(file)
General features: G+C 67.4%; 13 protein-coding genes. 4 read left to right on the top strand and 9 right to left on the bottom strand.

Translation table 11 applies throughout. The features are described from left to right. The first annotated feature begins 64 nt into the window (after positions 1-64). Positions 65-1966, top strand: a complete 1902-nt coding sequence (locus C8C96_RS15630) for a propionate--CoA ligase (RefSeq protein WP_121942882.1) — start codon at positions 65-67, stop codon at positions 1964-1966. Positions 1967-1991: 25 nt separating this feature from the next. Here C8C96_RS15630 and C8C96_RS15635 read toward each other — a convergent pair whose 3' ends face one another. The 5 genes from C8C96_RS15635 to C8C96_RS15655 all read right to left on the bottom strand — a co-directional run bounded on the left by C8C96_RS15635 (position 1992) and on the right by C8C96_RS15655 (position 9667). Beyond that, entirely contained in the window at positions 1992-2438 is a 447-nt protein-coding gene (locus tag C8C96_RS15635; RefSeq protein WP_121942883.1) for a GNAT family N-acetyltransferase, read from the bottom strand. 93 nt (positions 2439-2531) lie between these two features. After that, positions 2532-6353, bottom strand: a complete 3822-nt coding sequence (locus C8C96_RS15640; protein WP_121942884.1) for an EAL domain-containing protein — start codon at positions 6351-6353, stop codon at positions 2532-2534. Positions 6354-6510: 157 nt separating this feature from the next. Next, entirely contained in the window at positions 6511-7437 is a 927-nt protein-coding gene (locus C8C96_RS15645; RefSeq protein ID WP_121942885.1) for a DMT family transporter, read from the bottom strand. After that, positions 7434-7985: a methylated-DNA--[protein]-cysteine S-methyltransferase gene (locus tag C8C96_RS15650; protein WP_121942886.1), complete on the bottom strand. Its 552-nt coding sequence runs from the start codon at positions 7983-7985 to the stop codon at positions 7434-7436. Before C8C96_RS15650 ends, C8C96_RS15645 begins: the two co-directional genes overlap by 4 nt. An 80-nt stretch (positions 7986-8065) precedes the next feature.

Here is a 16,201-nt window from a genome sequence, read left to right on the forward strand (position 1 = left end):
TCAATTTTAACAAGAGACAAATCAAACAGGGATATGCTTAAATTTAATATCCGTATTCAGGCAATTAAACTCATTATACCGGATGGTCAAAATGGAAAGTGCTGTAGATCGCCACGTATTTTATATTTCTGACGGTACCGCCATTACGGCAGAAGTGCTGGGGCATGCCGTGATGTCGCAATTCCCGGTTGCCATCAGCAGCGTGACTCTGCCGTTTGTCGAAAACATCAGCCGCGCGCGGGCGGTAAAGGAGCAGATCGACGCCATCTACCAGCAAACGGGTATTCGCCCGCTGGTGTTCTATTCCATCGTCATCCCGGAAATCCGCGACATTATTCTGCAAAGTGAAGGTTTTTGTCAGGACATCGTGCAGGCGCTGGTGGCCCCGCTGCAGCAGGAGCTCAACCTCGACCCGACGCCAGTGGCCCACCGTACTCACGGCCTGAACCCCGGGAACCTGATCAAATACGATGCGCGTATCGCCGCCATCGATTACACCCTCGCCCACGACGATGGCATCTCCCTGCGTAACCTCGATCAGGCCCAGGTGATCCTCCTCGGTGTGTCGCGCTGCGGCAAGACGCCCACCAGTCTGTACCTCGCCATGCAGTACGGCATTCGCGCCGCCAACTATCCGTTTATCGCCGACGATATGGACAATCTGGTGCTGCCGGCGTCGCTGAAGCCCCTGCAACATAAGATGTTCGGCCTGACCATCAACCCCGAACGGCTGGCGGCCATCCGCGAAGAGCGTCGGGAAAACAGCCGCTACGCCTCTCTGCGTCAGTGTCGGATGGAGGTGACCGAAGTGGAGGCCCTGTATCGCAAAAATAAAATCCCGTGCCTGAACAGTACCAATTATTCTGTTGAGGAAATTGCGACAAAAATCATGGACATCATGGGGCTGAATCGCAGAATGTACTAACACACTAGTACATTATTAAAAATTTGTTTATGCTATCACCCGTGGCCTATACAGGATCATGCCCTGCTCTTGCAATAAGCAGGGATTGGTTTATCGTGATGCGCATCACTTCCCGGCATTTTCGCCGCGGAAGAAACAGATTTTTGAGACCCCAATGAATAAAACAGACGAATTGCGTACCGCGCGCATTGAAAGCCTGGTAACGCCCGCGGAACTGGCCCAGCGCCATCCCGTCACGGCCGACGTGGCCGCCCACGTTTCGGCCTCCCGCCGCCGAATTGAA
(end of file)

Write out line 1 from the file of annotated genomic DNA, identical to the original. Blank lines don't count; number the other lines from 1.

General features: G+C 67.4%; 13 protein-coding genes. 4 read left to right on the top strand and 9 right to left on the bottom strand.